The eastbound crashes were reported just before 8:30 a.m., in the middle of rush hour and about five hours after a storm that dropped a foot of snow in the area finally moved out.
Speed restrictions put in place during the storm had been lifted at 6 a.m., but rush-hour motorists said the roadway was very slick, calling into question whether it had been adequately treated. State police also suspect sun glare might have played a role.
The accidents created a five-mile traffic jam between the Bensalem and Willow Grove exits of the state's primary east-west highway. The jam was cleared by the middle of the afternoon, and turnpike officials reopened the roadway in both directions by 4 p.m.
Stuck motorists turned off their engines to conserve gas. One of them, Chuck Wacker, 53, of Plymouth Meeting, counted about 30 smashed-up vehicles around him.
"It's a pretty calm atmosphere right now," he said. "People are sharing food and water."
He said cars were spun around, gas tanks were cracked open and glass and plastic littered the road.
Ambulances took 30 people from the scene, but none of the injuries were believed to be major, turnpike spokesman Bill Capone said. Abington Memorial Hospital and St. Mary Medical Center received many of the patients, but spokeswomen at the two facilities said none of the injuries was life-threatening.
State police were investigating the cause of the pileups, but a spokesman said sun glare, icy conditions and excessive speed likely contributed.
"The road looked wet, when in reality it was patches of ice," said Trooper Adam Reed, a state police spokesman.
Turnpike officials said they had lifted speed restrictions based on road conditions at the time.
"Based on reports from the road crews, the roads were such that we could restore it back to normal posted speeds," Capone said. "If somebody had said there was still a reason to keep it in place, we would've kept it in place."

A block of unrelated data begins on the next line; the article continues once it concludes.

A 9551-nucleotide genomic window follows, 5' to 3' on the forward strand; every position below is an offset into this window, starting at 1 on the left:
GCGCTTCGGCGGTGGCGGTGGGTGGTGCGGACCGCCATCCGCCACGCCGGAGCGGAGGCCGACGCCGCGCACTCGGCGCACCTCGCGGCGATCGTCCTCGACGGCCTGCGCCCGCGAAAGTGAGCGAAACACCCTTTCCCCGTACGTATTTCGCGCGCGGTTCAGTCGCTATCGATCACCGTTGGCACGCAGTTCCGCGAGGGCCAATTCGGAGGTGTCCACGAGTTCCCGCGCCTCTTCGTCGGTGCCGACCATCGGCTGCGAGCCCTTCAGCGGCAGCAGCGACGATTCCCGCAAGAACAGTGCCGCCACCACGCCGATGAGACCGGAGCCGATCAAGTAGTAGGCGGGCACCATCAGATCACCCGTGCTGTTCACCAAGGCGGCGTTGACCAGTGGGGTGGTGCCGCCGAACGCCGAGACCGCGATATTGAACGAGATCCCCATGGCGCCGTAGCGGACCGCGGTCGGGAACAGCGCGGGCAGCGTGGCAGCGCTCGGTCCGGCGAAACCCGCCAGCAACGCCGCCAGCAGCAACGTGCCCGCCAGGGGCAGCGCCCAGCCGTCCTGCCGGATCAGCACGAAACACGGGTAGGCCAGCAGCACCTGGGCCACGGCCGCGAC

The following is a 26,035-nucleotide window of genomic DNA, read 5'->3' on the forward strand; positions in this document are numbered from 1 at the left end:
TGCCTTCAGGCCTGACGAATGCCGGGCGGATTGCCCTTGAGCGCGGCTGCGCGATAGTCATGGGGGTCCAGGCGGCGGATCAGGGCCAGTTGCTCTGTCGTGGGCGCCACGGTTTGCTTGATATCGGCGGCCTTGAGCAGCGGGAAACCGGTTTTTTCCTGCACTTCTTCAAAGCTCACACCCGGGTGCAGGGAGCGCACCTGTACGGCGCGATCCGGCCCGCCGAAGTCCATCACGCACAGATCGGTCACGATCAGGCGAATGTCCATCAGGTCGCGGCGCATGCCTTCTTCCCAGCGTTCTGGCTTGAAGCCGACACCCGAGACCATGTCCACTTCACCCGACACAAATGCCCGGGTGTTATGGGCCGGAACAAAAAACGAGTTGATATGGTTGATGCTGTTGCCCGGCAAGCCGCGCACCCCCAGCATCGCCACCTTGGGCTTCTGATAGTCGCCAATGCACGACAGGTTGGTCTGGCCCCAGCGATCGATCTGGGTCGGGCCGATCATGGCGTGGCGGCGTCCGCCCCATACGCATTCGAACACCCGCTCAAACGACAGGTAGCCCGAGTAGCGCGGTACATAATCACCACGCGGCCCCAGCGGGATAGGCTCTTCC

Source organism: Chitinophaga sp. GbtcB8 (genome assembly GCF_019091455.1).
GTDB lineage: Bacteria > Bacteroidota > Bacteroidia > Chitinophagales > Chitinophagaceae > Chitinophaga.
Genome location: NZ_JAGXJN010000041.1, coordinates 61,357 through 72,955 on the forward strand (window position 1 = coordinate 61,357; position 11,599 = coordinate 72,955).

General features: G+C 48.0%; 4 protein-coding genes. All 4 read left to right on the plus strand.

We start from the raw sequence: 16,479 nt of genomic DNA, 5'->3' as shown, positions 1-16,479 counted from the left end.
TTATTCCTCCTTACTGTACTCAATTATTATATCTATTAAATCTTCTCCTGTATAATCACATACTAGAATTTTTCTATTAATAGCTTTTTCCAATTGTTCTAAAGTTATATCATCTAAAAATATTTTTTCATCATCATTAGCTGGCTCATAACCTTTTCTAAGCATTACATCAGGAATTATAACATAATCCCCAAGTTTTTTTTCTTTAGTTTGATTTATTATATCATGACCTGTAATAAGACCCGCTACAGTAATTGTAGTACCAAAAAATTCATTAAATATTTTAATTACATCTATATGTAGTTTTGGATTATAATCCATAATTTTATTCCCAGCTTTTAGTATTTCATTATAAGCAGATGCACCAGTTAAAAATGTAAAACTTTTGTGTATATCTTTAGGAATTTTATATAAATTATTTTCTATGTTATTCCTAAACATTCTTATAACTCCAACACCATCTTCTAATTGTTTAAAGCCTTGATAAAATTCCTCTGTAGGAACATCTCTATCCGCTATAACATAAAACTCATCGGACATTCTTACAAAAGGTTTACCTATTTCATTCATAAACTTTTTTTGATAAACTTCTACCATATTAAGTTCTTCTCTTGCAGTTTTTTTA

Whether conditions changed after that decision would be part of the state police investigation, Capone said. He said he was told the road had been treated, but couldn't say when.
Several motorists interviewed by The Associated Press described an icy, slippery highway.
"I expected this road to be clear," said Dan Santillo, 65, of Jeffersonville, who was stuck about a mile back. "A major thoroughfare like this? It actually has pieces of ice that were never removed or salted. It just didn't make sense."
Santillo said he was driving 40 to 45 mph, but other motorists were flying by him at 65 or 70.
"I was thinking, what the hell are people doing? It's icy. They're crazy," he said. "People have this false sense of security. I was shocked. Don't they see the road, see what I'm seeing?"
David Hill, 27, said he wasn't surprised there was an accident.
"I got on the turnpike and it was nothing but ice," he said. "I was very surprised at the condition of it. Normally the turnpike is one of the first roads that's cleared, but today I was driving on solid ice."
Joe Dieckhaus was driving to work in Bristol when he saw a tractor-trailer ahead of him jackknife, apparently as the driver tried to avoid cars stopped in front of him. A packed van destined for the airport and a pickup then slammed into the tractor, while the trailer swung over the top of a Mitsubishi, Dieckhaus said. The Mitsubishi driver escaped out his window.
"It was a bit of a nightmare," said Dieckhaus, who managed to swerve onto a shoulder and avoided the crash.
"There was so much ice out here. This thing really should have been shut down and salted," he said.
Motorists trapped in the traffic jam seemed mostly to be taking their predicament in stride, despite having already been stuck for several hours. Santillo, who had picked up a dozen heart-shaped doughnuts to take to work, passed them out to fellow motorists instead.
Volunteers from The American Red Cross of Southeastern Pennsylvania headed to the scene to bring food, water and blankets to stranded motorists.